*“I hate math!”* *“Math is too hard!”* ** “Why do I have to explain my thinking?” ** At every turn, students and now parents are asking this same question.

Let’s step back a moment and remember our own frustration when we were in school and our teachers made us “show our work.” In our day, “showing your work” meant writing out all of the steps when solving an equation or geometric proof. Or it meant writing out the steps to a long division problem. For those of us who could “do it in our heads” and, therefore, pushed back, this caused friction–both in school, with the teacher, and at home, with our parents, as they pointed to the paper and told us we couldn’t get up from the table until we wrote out all the steps.

Today, with Common Core, phrases such as “explain your thinking” and “justify your answer” take on a new meaning–and some students are pushing back. As we collectively emerge from over a decade of math teaching and assessment that, overall, emphasized more computation than problem solving, it is not surprising that we need to teach students and their parents what it means to explain our reasoning.

Take this example of a math problem about the water level in a rectangular prism.

*A sealed rectangular container 10 inches by 12 inches by 6 inches is sitting on its largest face. If it is filled with water up to a level 2 inches from the top, how many inches from the bottom will the water level reach if the container is placed on its smallest face?*

Answer: 8 inches from the bottom

Here is** o****ne** explanation of the mathematical reasoning behind this answer.

*A rectangular container is the 3-dimensional solid called a rectangular prism. To find the volume of a rectangular prism, or the amount of water inside the container, you multiply length times width times height. The largest possible face of this rectangular prism is the rectangle that is 10 inches by 12 inches or 120 square inches. The height of the container is 6 inches, so the water rises 4 inches from the bottom. Therefore, to find the amount of water with the container on its largest face (10 x 12), I multiplied the three numbers 10, 12, and 4, which equals 480. There are 480 cubic inches of water in the container. Using this same thinking, the smallest face is the rectangle with the smallest area, which is 6 inches by 10 inches, or 60 inches squared. This means the height is now 12 inches high. I know that no water left the container, so I need to find the dimension of the height of the container with the same volume of 480 cubic inches. Given the formula, length times width times height, or 6 x 10 x ?, the height of the water must be 8 inches because 6 x 10 x 8 equals 480 cubic inches.*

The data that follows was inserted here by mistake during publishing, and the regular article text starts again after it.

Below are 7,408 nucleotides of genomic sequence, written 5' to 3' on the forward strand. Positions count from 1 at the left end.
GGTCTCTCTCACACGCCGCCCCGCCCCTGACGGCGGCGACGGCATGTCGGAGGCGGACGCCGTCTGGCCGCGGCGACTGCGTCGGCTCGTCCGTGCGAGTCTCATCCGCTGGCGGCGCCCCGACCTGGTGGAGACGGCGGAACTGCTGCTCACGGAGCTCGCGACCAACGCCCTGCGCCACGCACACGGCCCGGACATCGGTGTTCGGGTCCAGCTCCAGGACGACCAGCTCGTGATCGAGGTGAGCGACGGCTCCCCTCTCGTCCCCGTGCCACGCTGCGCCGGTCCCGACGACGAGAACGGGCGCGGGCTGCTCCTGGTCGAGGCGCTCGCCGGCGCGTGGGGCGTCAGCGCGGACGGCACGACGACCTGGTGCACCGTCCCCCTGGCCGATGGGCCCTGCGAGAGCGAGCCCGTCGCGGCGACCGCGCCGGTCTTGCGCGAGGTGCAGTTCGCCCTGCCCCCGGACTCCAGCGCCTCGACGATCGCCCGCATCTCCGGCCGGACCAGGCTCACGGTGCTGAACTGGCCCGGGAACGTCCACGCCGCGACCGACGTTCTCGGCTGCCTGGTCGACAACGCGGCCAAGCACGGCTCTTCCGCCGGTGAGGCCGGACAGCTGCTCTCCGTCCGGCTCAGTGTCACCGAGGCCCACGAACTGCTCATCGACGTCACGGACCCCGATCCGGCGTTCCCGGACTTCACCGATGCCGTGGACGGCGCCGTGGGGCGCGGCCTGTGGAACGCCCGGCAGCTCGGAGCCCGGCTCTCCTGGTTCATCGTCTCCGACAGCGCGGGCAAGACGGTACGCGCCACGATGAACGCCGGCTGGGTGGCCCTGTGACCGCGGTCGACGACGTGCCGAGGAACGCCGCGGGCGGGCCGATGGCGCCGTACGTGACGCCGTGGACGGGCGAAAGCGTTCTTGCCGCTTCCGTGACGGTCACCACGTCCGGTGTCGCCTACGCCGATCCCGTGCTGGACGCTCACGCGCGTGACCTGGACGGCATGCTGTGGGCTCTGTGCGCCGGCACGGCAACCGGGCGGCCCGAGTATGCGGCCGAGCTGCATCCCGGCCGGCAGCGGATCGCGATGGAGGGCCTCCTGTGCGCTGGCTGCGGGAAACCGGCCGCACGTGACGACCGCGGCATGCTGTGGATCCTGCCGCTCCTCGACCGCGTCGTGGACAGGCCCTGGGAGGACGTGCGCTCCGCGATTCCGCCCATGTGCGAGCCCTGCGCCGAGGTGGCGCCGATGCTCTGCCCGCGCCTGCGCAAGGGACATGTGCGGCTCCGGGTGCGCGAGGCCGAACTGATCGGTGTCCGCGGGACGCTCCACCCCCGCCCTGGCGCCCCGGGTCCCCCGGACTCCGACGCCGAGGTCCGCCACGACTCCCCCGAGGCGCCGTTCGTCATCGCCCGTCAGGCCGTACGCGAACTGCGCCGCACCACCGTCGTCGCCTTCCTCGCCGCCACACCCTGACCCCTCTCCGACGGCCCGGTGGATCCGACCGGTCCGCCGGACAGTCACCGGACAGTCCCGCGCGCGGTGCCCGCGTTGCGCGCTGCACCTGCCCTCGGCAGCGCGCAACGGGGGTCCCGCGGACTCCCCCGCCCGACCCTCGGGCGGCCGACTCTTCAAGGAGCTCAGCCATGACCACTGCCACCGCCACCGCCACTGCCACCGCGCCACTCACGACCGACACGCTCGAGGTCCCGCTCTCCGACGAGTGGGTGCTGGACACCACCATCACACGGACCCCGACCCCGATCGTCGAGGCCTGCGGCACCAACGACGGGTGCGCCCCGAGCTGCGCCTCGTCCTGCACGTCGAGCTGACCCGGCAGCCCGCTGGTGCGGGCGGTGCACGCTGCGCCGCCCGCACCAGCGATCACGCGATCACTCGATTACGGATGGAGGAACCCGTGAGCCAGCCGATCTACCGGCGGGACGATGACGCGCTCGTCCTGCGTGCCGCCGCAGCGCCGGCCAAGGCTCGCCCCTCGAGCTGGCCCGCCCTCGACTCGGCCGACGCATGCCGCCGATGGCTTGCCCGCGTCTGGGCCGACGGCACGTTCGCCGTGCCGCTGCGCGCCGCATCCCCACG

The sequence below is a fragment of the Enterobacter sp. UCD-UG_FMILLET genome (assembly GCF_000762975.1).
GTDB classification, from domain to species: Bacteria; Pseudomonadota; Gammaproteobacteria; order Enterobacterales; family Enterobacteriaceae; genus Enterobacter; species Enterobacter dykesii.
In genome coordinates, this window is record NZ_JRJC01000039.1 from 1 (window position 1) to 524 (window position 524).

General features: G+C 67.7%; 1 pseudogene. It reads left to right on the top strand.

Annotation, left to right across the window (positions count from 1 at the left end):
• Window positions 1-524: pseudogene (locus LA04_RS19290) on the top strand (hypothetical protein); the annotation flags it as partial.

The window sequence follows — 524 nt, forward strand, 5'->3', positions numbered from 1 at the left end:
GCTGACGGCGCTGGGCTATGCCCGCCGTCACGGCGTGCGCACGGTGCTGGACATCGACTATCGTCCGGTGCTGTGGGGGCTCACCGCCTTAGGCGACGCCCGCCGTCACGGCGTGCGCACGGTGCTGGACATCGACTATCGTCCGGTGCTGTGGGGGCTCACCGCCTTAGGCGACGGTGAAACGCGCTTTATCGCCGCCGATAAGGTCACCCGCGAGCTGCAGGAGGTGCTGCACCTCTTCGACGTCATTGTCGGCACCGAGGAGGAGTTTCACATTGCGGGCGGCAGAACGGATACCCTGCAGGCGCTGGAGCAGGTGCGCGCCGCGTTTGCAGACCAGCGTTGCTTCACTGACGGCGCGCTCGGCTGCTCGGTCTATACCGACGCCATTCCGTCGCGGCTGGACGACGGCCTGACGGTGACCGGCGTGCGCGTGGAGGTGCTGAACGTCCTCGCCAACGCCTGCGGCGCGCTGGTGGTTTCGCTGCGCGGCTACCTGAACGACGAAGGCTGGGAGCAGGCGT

Now that you have seen one possible explanation, how ready and willing do you think your child is to explain his thinking? The next time you hear your daughter or son (it is more likely that it will be our boys who say this because more of them are reluctant to want to write), say, “I hate math!”, ask him to explain why. It will be good practice.

Math has it’s own specific terms, symbols and grammar. Why should we encourage students to write a 150+ word essay, when two equations and a bit of text will convey the same meaning more efficiently and precisely?

We should strive to get the “I hate math” students engaged, but we should not do so in a way that discourages “I love math” students, or that hobbles the “I hate English” students.